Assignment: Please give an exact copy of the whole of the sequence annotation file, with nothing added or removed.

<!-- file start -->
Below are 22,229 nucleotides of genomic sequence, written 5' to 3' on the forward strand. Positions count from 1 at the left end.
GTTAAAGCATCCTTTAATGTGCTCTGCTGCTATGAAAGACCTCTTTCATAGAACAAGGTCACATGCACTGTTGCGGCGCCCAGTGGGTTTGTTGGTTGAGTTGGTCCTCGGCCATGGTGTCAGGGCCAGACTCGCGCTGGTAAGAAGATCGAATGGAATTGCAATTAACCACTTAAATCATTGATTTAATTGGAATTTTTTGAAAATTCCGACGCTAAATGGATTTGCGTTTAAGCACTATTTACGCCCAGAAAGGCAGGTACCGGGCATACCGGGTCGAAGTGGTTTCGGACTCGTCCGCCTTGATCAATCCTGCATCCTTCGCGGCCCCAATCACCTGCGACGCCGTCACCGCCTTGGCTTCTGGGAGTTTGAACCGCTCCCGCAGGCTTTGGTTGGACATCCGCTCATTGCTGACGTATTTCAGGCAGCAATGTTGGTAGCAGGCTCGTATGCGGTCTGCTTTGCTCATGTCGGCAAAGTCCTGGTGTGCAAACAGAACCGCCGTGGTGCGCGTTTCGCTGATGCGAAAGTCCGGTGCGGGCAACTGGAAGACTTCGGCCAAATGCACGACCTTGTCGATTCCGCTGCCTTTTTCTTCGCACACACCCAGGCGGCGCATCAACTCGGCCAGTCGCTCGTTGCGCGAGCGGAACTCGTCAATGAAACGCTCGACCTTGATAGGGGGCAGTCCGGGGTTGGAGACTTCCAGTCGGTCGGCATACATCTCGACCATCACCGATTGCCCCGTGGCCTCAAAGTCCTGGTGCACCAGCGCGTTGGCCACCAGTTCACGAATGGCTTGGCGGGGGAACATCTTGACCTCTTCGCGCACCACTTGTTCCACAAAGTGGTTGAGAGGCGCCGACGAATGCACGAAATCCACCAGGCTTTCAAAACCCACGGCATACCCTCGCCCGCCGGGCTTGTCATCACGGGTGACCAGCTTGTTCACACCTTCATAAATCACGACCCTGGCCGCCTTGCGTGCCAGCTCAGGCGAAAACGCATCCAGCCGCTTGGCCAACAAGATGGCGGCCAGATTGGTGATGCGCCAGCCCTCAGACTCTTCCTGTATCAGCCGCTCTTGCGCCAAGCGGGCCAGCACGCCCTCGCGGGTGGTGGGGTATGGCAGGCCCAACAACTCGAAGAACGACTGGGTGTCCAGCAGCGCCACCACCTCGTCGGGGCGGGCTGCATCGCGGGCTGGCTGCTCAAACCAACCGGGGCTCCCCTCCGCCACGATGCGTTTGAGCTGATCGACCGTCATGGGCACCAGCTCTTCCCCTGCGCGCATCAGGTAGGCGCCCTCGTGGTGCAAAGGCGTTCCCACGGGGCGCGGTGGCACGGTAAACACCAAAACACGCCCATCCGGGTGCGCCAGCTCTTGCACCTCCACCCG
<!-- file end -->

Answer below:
Below are 22,229 nucleotides of genomic sequence, written 5' to 3' on the forward strand. Positions count from 1 at the left end.
GTTAAAGCATCCTTTAATGTGCTCTGCTGCTATGAAAGACCTCTTTCATAGAACAAGGTCACATGCACTGTTGCGGCGCCCAGTGGGTTTGTTGGTTGAGTTGGTCCTCGGCCATGGTGTCAGGGCCAGACTCGCGCTGGTAAGAAGATCGAATGGAATTGCAATTAACCACTTAAATCATTGATTTAATTGGAATTTTTTGAAAATTCCGACGCTAAATGGATTTGCGTTTAAGCACTATTTACGCCCAGAAAGGCAGGTACCGGGCATACCGGGTCGAAGTGGTTTCGGACTCGTCCGCCTTGATCAATCCTGCATCCTTCGCGGCCCCAATCACCTGCGACGCCGTCACCGCCTTGGCTTCTGGGAGTTTGAACCGCTCCCGCAGGCTTTGGTTGGACATCCGCTCATTGCTGACGTATTTCAGGCAGCAATGTTGGTAGCAGGCTCGTATGCGGTCTGCTTTGCTCATGTCGGCAAAGTCCTGGTGTGCAAACAGAACCGCCGTGGTGCGCGTTTCGCTGATGCGAAAGTCCGGTGCGGGCAACTGGAAGACTTCGGCCAAATGCACGACCTTGTCGATTCCGCTGCCTTTTTCTTCGCACACACCCAGGCGGCGCATCAACTCGGCCAGTCGCTCGTTGCGCGAGCGGAACTCGTCAATGAAACGCTCGACCTTGATAGGGGGCAGTCCGGGGTTGGAGACTTCCAGTCGGTCGGCATACATCTCGACCATCACCGATTGCCCCGTGGCCTCAAAGTCCTGGTGCACCAGCGCGTTGGCCACCAGTTCACGAATGGCTTGGCGGGGGAACATCTTGACCTCTTCGCGCACCACTTGTTCCACAAAGTGGTTGAGAGGCGCCGACGAATGCACGAAATCCACCAGGCTTTCAAAACCCACGGCATACCCTCGCCCGCCGGGCTTGTCATCACGGGTGACCAGCTTGTTCACACCTTCATAAATCACGACCCTGGCCGCCTTGCGTGCCAGCTCAGGCGAAAACGCATCCAGCCGCTTGGCCAACAAGATGGCGGCCAGATTGGTGATGCGCCAGCCCTCAGACTCTTCCTGTATCAGCCGCTCTTGCGCCAAGCGGGCCAGCACGCCCTCGCGGGTGGTGGGGTATGGCAGGCCCAACAACTCGAAGAACGACTGGGTGTCCAGCAGCGCCACCACCTCGTCGGGGCGGGCTGCATCGCGGGCTGGCTGCTCAAACCAACCGGGGCTCCCCTCCGCCACGATGCGTTTGAGCTGATCGACCGTCATGGGCACCAGCTCTTCCCCTGCGCGCATCAGGTAGGCGCCCTCGTGGTGCAAAGGCGTTCCCACGGGGCGCGGTGGCACGGTAAACACCAAAACACGCCCATCCGGGTGCGCCAGCTCTTGCACCTCCACCCG